Fanack Home / Iraq / Past to Present / The Baath Party seizes power

The Baath Party seizes power

Abd al-Karim Qasim
Abd al-Karim Qasim

On 8 February 1963 Qasim’s government was overthrown in a military coup by Baathist and other officers aligned with Arab nationalism. Qasim himself was summarily executed. Arif, who had earlier been expelled from the government, now became president. The Baath Party seized the opportunity to settle old scores with the Iraqi Communist Party (ICP). In the weeks after the coup, the Baath militia carried out a bloodbath among the Communists.

The Baath Party was a part of the new government for only a short time. President Arif seized upon tensions between rival factions in the party to rid himself of them in November 1963. Like the ICP before it, the party ended up a clandestine organization.

In the period that followed, the party fundamentally reorganized itself around general Ahmed Hassan al-Bakr, who had briefly been prime minister after the coup in February 1963. Like him, many of al-Bakr’s closest associates belonged to several clans within the Sunni Arab Al Bu Nasir tribe, based in the area around the provincial city of Tikrit, north-west of Baghdad. It was this group that assumed power on 17 July 1968, in a coup d’état. The corrupt and inefficient administration of Abdul Rahman Arif, brother of Abdul Salam Arif, who had died in a helicopter crash in 1966, was overthrown without bloodshed.

Abdul Salam Arif
Abdul Salam Arif

In the years that followed, close relatives of Ahmed Hassan al-Bakr and members of the Al Bu Nasir tribe and many members of other Sunni Arab tribes from the area around Tikrit were included in the higher echelons of the state apparatus. By relying on loyalty to family, clan, and tribe, they hoped to achieve stability in the centres of power.

What happened in July 1968, was, however, a double coup. After several army leaders overthrew the sitting administration in cooperation with the Baath Party, they were in turn swept from the stage by the Baathists two weeks later. The Baath Party had evidently learned from its previous experiences. The assumption of power by the Baath Party was a turning point in the history of Iraq, in its internal relationships and its position in the region.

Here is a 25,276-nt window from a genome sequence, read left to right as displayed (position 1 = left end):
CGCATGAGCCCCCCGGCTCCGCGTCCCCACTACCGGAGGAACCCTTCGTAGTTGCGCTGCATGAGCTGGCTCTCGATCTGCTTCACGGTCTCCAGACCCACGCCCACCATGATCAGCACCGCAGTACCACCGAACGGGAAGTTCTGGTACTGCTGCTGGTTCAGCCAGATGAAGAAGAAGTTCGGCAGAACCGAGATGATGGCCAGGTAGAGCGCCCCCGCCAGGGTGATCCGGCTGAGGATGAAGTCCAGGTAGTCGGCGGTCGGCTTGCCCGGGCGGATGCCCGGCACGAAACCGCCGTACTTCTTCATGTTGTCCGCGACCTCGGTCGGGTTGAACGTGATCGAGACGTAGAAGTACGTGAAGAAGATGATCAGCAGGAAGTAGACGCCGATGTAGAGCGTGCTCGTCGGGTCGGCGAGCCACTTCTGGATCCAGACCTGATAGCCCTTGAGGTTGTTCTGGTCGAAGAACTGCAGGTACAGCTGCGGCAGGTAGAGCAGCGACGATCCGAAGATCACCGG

Further Reading

The Baath Party unquestionably began from a weak position. They had to deal with two well-organized opponents: the Iraqi Communist Party (ICP) and the Kurdistan Democratic Party (KDP).
The nationalization of the Iraq Petroleum Company in June 1972 and the enormous increase in income from the sale of crude oil after the 'oil crisis' of 1973 greatly expanded Baghdad's financial maneuvering room. This led, during t...
The Baath regime used a combination of rapprochement and repression to consolidate their power domestically.
The Kurds were the first to realize that the Baath regime was not really interested in political accommodation: Baghdad never honoured promises of Kurdish autonomy.
After neutralizing the Kurdish Democratic Party (KDP), Baghdad still had to eliminate the Iraqi Communist Party (ICP). The party's leaders were hunted down, even in foreign countries.

Further Reading

An overview of Iraq's rich history, from the ancient Babylonian and Assyrian civilizations, to the 1958 coup and foundat...
The territory of Iraq coincides largely with the drainage basins of the Dijla (Tigris) and Furat (Euphrates) rivers. The...
Like so many post-colonial countries, Iraq is an artificial political entity. The population is varied in its compositio...

We would like to ask you something …

Fanack is an independent media organisation, not funded by any state or any interest group, that distributes in the Middle East and the wider world unbiased analysis and background information, based on facts, about the Middle East and North Africa.

The website grew rapidly in breadth and depth and today forms a rich and valuable source of information on 21 countries, from Morocco to Oman and from Iran to Yemen, both in Arabic and English. We currently reach six million readers annually and growing fast.

In order to guarantee the impartiality of information on the Chronicle, articles are published without by-lines. This also allows correspondents to write more freely about sensitive or controversial issues in their country. All articles are fact-checked before publication to ensure that content is accurate, current and unbiased.

To run such a website is very expensive. With a small donation, you can make a huge impact. And it only takes a minute. Thank you.